Bungalow Bill - sticking to your natural game.

Discussion in 'Tennis Tips/Instruction' started by Chris.L, Jul 13, 2004.

  1. Chris.L

    Chris.L New User

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    Bungalow, just some questions for you if you have the time please!

    I have played tennis tennis competitivly since i was 15. I am 20 now, i play about 2/3 times a week in comps, also i just came back from our University games where i lost 2/3 singles and 3/4 doubles.

    I was reading a couple of posts on this board saying, if you want to win frequently over most opponents, then push and dink the ball, but if you want to truly advance as a player then you must go for your shots during matches etc.

    This REALLY made me think hard about my game and where its heading.
    I noticed at the uni games level, a consistent player with softer shots is ripped apart. I had no power on my serve, no bite on my shots, i won at club level over less consistent players, but these guys (mostly top state ranked) simply didn't let me breathe, i had no time to 'work' my softer hitting game on them.

    I changed my game last year to a conservative baseliner style
    kept the ball deep, didn't go for much etc. .... it worked, i had nice shots, nice double handed backhand, very flat off both wings, but not powerfull, i just moved the ball around the court passivly. Hit no double faults. Despite winning usually, i find my self completely and utterly 'owned' and dominated by players who go for winners and have big shots.... and play high level comps.

    I beleive my natural game was my original game before i started to play conservative, this is almost a complete emulation of Jelena Dokic... flat as anything, goes for winners.
    last night i played like this and won 7-6 in a comp against one of the best players! Playing aggressive like this i immediatly got my opponent on the defensive and dictated the point.... i felt really good.
    I guess my questions are:

    *If i hit flat naturally should i stick to this and develop it?
    *Is it true that pushers/dinkers win at the low level but better players will attack and eventually be better?
    *Should i continue to play my natural flat style and risk losing to complete hacks? (this is what concerns me the most) ... is it worth ditching my conservative game and simply hitting flat/hard a little more?

    In all honesty, it is the last point that scares me the most, i am scared of losing to weaker players by 'self destrucing' with errors on the court as i try to hit flat style. Do you think it is worth it?
    My game is unique for a male player in the way that i lack any topspin, and play like dokic (serves, groundies, everything like her!)

    ... i think i can win at the higher level playing like this, but it will simply take some mental strength because i am sure i will suffer some awful losses playing like this and i will want to return to me comfort zone and hit softer, less intense groundies.

    i think after seeing the defecits of playing high percentage tennis against top players as i did at the uni games and getting owned( although i wasn't thrashed), it may be worth considering playing an attacking game... despite the flurry of errors that may come with it.... and the shocking losses.


    Thanks for any replies to this, i look foreward to you comments!

    Regards,

    Chris.
     
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  2. atatu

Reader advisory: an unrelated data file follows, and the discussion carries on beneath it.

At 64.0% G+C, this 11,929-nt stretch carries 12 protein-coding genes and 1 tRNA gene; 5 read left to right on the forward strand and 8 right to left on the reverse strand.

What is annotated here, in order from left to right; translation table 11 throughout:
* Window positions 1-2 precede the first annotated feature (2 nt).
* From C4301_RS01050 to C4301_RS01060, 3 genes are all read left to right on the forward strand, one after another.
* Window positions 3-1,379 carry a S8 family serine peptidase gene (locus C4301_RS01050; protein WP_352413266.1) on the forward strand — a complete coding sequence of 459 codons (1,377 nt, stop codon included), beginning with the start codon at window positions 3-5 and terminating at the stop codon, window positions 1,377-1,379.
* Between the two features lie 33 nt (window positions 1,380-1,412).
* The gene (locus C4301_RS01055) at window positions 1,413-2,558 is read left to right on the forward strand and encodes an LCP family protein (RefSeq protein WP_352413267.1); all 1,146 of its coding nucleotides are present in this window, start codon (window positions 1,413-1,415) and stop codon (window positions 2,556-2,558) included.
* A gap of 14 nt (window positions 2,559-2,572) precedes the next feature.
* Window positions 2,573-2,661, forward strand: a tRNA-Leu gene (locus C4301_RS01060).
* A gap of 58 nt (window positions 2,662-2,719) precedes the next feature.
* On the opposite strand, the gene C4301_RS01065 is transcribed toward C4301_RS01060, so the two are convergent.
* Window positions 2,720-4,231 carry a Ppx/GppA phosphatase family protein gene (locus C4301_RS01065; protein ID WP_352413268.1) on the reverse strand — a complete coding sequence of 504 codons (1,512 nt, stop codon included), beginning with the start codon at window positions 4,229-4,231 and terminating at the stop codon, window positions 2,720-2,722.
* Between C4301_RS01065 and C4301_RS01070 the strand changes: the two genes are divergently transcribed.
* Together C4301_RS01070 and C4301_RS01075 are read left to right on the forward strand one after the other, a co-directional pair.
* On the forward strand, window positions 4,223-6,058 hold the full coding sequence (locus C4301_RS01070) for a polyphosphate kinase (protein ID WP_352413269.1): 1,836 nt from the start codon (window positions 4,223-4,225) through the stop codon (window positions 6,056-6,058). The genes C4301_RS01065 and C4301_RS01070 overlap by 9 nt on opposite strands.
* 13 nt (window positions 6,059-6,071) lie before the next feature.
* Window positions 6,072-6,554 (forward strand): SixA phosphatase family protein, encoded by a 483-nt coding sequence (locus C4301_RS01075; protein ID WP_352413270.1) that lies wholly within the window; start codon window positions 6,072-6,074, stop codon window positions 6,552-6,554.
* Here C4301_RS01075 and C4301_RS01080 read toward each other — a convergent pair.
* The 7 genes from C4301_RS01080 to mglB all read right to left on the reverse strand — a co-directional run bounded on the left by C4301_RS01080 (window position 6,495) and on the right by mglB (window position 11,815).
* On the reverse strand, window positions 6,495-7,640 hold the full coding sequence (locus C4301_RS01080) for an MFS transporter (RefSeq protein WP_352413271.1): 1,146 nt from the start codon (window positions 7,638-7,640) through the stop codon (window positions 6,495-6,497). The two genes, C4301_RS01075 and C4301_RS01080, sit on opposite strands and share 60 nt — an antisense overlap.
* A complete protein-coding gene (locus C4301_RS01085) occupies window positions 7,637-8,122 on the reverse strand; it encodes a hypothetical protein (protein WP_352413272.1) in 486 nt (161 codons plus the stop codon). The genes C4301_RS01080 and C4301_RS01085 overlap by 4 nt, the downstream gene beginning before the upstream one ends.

atatu Hall of Fame

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    I'm not Bill, but a couple of comments. First, I think there is something to be said for sticking to your "Natural Game" Nick Saviano talks a lot about this in his book "Maximum Tennis" which is right up there with "Winning Ugly" as a great tennis book, IMO. Having said that, I would take issue with the statement that "pushers" win at lower levels but not at the higher levels. It's all relative and on every level you'll have some players who are more consistent and some players who hit more winners. People on this board have called Nalbandian "a pusher" and compared to some pro players, he may be, but he still wins. You can win at a high level with consistency, it's all relative.
     
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  3. TwistServe

    TwistServe Guest

    Pushers win because they keep every ball in play, forcing you to eventually make a mistake.. Unless you too revert to pushing, and that makes the game pretty pathetic.. its like watching 2 girls play ping pong, than whoever is the better pusher wins..

    But pushing doesn't work when the other play pounds your soft balls and still makes fewer mistakes.

    But ya if you can pound the balls flat and make them in.. then you'll be real tough to beat..
     
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  4. ferreira

    ferreira Rookie

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    Atatu, with all respect, Nalbandian a pusher? You can not be serious!! Of course it all depends on your idea of pushing, but there is no way that a guy as aggressive as him can be called a pusher. And to whoever siad he is the ultimate club player: were you referring to the All England Lawn Tennis Club? :lol:
    Cris L., it will all depend on how you can manage frustration. Playing S&V at 4.0 and 5'9'' against my 5.0 partner I call it a true victory if I score 4 games in a set, which is very seldom. And that only happens when my serve is REALLY on. I usually average around 2 games per set, and get bageled every two matches. But a year ago I could have opened a bagel shop. Today I can give other 4.0 a tough match, which I couldn't a year ago. But I can also get whacked. Frustration is a part of my game and I've learned to deal with it. But it is NOT easy on the ego. All that said, I suppose you've guessed where I'm going: go for the big game. You already know you have, so now it's a matter of making it increasinlgy constant. Last of all, I once read that a brazilian female player while watching Guga - with whom she was friends - at the French Open in 1997 was impressed, because until a few months before she had never seen Guga hit more than 2 balls into the court in a row. He'd just go for broke.